So why exactly does almost ALL tech live in Silicon Valley?

And how come the nerds get so much damn money?


Ownership and ideas

Critical mass there is obviously akin to clustering. But they are taking it a stage further, in that they're not arguing that it's just more convenient or efficient, as in clustering, but that there's got to be some minimum amount for it all to work at all.

Obviously, if this valuable knowledge is the preserve of some priestly caste then that caste is going to be pretty well rewarded. Yet as this paper goes on to discuss there's more to it than that. We should, with contribution goods, start to see that priestly caste not just being well rewarded workers but actual owners of the firm itself (Terence Kealey):

The conversion of scientific knowledge into new tradable goods and services confronts obvious transactional difficulties between scientists and technologists, technologists and entrepreneurs, and entrepreneurs and financiers.

Cooperation between these elements entails high costs of transacting and is likely to involve the formation of firms with internal labour markets and specially designed incentive arrangements to mitigate them.

Hansmann’s (1996) proposition that ownership rights tend to be assigned to the group that faces the highest transactions costs might suggest, for example, the development of scientist-owned firms or firms with significant control rights in the hands of the knowledge creators and users.

It's a standard of this part of the economic literature that if someone has some asset (and we assume that certain forms of knowledge are such assets) that is essential to the operation of the organisation or firm then they should be the or an owner of the organisation or firm.

Please note that this isn't about desserts or it being just. This is purely about organisational function.

Imagine some startlingly original idea: you can't tell people what it is in great detail because they could just walk off with it. But no one can invest in the idea without knowing what it is and thus judging its likely success. We thus have one of Sir Terry's imp arses to deal with. The solution to which is to bring the idea generator into the firm as a principal. Which rather neatly explains why those nerds are being granted vast chunks of the firms they run even as they gobble up the venture capital.

Or, as Paul Walker, one of the economists working on this sort of thorny problem, puts it:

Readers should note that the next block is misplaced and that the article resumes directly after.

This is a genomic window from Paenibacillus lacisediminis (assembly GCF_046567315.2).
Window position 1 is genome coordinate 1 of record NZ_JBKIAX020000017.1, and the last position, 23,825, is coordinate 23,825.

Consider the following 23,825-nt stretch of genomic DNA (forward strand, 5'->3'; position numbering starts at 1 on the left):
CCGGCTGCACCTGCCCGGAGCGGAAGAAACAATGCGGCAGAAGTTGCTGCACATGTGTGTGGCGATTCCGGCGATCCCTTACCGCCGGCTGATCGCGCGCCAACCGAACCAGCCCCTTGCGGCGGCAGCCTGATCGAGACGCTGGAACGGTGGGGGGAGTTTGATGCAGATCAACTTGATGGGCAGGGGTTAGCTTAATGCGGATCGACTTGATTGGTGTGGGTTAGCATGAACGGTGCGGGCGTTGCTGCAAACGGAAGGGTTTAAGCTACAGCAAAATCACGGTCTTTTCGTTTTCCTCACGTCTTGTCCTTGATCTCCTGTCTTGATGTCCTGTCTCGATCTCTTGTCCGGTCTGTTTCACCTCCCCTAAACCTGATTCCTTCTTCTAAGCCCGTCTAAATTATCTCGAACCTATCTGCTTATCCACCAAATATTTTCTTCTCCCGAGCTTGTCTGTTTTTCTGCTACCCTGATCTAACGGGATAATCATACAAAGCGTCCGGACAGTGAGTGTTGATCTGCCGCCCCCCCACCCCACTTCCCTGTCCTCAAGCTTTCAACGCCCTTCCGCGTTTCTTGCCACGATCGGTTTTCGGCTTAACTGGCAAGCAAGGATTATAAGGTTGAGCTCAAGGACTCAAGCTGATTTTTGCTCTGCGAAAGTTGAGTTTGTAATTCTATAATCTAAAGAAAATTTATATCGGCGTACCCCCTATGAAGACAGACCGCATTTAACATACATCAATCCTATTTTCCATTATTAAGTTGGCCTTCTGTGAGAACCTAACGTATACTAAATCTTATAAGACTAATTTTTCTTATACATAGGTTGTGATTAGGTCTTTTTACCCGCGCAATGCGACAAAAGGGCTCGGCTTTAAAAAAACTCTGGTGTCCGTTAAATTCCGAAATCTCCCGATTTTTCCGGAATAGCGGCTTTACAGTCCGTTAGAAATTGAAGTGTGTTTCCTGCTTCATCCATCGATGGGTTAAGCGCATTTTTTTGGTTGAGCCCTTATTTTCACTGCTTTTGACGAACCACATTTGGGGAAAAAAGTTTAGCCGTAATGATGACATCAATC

Brynjolfsson [a US academic, and Director of the MIT Center for Digital Business] considers a situation where an scientist-entrepreneur has some expertise needed to run a firm but no value can be created without both the knowledge asset of the scientist-entrepreneur and the physical assets of a firm.

He assumes that no comprehensive contract can be written between the entrepreneur and the firm. If the scientist-entrepreneur does not own the firm and he makes an investment in effort and creates value, he can be subject to hold-up by the other party since he needs the firm's physical assets.

If the scientist-entrepreneur owns the firm then clearly the hold-up problem ceases to exist.

The most obvious interpretation of Brynjolfsson model is as a model of a labour-owned firm (scientist-owned firm in this case). Brynjolfsson argues that it is optimal to give the entrepreneur ownership of the physical assets of the firm since he has information that is essential to its productivity.

This result is obviously just an application of Hart and Moore’s proposition that an agent who is ‘indispensable’ to an asset should own it (Hart and Moore 1990).

Here, firms are owned by the indispensable human capital (a scientist), or, as is more usual, by a small section of the human capital, e.g. a partnership between a number of scientists.

It's fair enough to consider at least the R&D part of the Valley as being scientists rather than simply engineers, so the model does seem to have some value to me.

However, please note something important here. No economist is going to go around shouting that his model solves everything: economists have a name for people that do that and it's “non-economists”.

A model explains only those aspects of reality that the model was set up to explore. So the mapping of any one model over reality is never going to be one to one.

We do think that this model, where knowledge is a combination of good and also where the asset is really the knowledge holders themselves, explains some aspects of why the top end of the tech business is so concentrated in Silicon Valley and also why people get paid so blindingly much.

But nobody is arrogant enough to suggest that it explains all behaviour in the industry, nor that it even explains all about the clustering and the incomes. Only that it shines a light on some of it. ®


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